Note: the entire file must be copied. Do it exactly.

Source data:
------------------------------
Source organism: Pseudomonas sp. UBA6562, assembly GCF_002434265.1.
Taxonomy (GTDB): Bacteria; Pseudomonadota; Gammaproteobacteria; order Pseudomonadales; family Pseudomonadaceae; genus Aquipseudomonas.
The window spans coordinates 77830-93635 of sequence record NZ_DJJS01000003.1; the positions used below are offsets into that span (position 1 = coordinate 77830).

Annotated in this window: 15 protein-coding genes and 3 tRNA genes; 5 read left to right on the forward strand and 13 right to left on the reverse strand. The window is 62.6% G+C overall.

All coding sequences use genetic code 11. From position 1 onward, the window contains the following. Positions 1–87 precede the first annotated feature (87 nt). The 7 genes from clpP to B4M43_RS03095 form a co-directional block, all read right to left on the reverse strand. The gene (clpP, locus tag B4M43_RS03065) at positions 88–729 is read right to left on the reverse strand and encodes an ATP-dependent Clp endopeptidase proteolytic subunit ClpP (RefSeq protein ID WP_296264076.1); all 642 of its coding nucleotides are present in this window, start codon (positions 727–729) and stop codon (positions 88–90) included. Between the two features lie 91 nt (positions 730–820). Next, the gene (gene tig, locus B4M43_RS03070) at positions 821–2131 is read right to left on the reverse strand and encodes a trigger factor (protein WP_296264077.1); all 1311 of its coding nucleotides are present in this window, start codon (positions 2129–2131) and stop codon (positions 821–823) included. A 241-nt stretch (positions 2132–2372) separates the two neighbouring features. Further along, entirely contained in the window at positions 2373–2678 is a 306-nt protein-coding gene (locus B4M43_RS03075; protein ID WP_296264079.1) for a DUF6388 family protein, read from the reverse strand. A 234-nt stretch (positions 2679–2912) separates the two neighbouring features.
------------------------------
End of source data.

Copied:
Source organism: Pseudomonas sp. UBA6562, assembly GCF_002434265.1.
Taxonomy (GTDB): Bacteria; Pseudomonadota; Gammaproteobacteria; order Pseudomonadales; family Pseudomonadaceae; genus Aquipseudomonas.
The window spans coordinates 77830-93635 of sequence record NZ_DJJS01000003.1; the positions used below are offsets into that span (position 1 = coordinate 77830).

Annotated in this window: 15 protein-coding genes and 3 tRNA genes; 5 read left to right on the forward strand and 13 right to left on the reverse strand. The window is 62.6% G+C overall.

All coding sequences use genetic code 11. From position 1 onward, the window contains the following. Positions 1–87 precede the first annotated feature (87 nt). The 7 genes from clpP to B4M43_RS03095 form a co-directional block, all read right to left on the reverse strand. The gene (clpP, locus tag B4M43_RS03065) at positions 88–729 is read right to left on the reverse strand and encodes an ATP-dependent Clp endopeptidase proteolytic subunit ClpP (RefSeq protein ID WP_296264076.1); all 642 of its coding nucleotides are present in this window, start codon (positions 727–729) and stop codon (positions 88–90) included. Between the two features lie 91 nt (positions 730–820). Next, the gene (gene tig, locus B4M43_RS03070) at positions 821–2131 is read right to left on the reverse strand and encodes a trigger factor (protein WP_296264077.1); all 1311 of its coding nucleotides are present in this window, start codon (positions 2129–2131) and stop codon (positions 821–823) included. A 241-nt stretch (positions 2132–2372) separates the two neighbouring features. Further along, entirely contained in the window at positions 2373–2678 is a 306-nt protein-coding gene (locus B4M43_RS03075; protein ID WP_296264079.1) for a DUF6388 family protein, read from the reverse strand. A 234-nt stretch (positions 2679–2912) separates the two neighbouring features.